Antecedent Geologic Controls on the Distribution of Oyster Reefs in Copano Bay, Texas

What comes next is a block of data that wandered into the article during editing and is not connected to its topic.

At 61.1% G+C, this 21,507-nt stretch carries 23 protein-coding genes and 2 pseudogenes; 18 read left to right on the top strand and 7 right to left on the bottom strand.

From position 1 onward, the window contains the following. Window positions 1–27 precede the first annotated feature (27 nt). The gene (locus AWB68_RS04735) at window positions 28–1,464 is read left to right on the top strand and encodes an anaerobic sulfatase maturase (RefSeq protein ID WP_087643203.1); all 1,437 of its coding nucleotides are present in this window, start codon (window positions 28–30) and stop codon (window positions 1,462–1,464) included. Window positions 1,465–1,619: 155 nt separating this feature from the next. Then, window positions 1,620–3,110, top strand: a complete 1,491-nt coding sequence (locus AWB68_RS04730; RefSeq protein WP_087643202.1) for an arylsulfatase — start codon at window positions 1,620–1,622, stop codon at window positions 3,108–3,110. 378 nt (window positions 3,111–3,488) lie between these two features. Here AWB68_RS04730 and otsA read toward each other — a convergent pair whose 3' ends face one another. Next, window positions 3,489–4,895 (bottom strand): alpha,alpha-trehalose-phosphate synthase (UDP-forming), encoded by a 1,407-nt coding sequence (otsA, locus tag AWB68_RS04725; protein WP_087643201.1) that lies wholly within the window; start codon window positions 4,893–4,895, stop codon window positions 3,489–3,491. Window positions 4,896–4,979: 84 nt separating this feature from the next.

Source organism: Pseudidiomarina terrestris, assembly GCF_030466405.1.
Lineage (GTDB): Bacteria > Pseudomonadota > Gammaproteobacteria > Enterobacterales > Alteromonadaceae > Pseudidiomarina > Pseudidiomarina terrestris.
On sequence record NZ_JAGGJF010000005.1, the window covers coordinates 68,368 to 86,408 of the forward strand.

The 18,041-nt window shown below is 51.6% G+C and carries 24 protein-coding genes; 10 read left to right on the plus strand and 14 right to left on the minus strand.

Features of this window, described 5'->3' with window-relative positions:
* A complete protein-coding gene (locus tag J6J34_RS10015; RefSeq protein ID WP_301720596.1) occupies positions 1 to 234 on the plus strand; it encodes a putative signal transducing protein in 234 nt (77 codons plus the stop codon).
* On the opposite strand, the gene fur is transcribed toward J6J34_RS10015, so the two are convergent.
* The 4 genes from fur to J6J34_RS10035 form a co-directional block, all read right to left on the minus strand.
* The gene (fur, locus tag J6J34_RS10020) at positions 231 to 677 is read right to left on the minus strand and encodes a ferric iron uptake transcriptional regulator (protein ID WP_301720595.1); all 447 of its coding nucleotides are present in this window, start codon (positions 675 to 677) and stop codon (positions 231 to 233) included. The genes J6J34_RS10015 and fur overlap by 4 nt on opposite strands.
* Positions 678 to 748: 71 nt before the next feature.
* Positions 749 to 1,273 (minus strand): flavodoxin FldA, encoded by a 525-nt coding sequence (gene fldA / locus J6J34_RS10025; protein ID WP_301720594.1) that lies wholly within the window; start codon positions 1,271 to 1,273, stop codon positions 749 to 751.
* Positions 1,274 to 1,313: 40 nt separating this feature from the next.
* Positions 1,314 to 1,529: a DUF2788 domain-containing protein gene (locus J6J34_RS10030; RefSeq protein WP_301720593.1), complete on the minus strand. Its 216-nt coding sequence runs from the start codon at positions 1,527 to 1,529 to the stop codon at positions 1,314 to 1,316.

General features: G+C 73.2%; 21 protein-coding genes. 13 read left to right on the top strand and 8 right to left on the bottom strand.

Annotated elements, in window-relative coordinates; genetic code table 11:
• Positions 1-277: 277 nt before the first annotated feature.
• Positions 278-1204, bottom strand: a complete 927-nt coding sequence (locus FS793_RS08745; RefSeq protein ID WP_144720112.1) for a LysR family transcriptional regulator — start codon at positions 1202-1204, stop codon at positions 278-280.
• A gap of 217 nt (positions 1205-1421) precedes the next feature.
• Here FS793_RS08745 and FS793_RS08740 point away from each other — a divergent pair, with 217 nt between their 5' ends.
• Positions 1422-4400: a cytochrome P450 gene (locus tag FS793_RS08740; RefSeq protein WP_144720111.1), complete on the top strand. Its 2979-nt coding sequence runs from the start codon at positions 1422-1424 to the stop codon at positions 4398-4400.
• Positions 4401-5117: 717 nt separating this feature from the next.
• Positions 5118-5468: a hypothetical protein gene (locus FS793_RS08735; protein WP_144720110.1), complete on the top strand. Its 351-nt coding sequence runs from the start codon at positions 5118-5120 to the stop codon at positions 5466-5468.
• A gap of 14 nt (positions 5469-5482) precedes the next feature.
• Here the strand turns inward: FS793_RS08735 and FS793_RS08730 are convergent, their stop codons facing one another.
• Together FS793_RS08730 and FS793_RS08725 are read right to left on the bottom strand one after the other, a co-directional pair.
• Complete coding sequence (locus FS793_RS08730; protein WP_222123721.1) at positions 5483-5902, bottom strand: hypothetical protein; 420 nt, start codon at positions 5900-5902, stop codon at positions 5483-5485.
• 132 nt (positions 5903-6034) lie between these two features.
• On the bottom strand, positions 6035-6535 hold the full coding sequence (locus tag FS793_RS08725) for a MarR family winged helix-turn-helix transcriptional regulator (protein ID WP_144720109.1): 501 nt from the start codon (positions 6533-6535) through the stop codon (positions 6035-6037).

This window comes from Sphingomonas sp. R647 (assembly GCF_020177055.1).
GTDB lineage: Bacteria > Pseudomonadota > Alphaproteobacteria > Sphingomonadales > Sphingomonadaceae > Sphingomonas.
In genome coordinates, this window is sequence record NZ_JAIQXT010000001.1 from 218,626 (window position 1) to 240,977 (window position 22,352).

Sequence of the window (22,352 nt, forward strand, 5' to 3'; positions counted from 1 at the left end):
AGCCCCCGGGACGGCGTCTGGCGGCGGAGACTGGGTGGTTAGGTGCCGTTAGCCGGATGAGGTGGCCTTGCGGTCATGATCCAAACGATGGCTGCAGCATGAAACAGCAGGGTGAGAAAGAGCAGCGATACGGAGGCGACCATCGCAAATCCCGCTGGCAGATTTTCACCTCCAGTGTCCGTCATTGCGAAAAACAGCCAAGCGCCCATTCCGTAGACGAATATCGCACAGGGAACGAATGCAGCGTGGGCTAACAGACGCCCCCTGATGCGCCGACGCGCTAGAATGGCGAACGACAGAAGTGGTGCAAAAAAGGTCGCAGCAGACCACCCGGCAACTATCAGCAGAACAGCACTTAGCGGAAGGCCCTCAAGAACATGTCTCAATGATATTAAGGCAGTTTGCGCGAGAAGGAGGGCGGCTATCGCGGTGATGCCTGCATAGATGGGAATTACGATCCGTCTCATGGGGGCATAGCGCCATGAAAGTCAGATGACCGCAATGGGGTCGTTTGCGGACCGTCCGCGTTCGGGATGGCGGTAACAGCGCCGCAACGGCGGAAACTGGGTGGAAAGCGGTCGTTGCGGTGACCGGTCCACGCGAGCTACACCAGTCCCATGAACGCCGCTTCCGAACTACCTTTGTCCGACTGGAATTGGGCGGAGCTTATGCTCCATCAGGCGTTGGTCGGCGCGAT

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Copano Bay is a shallow (< 2-3 m), microtidal estuary in south central Texas. In an effort to both determine the distribution as well as investigate the controls on the distribution of oyster reefs, a geophysical survey of Copano Bay was conducted in June and July 2007. Surficial sediment analysis confirms that the recent sedimentation in Copano Bay is comprised of mostly estuarine mud with little sand or shell, large extents of oyster reefs and smaller areas of sand. Seismic stratigraphy analyses verify that the first oyster reefs in Copano Bay formed atop topographic highs in the Pleistocene surface. About 6 ka, sea level rise slowed to near its present rate and sediment supply decreased tremendously to Copano Bay decreasing the amount of suspended sediment. The first oyster reefs began forming around this time using these fluvial terraces as suitable substrate. Once the initial reefs were established, additional reefs began forming atop these initial reefs, or on the eroded shell hash material from the initial reefs. During this time of slow sea level rise and low sediment input to the bay, oyster reefs thrived and reef and shell hash material covered a majority of the bay surface. Once climate change increased sediment input to the bay, the reefs began to decrease in size due to siltation. The reefs have continued to decrease in size causing a 64 percent reduction in oyster reef and shell hash area from approximately 4.8 ka to today.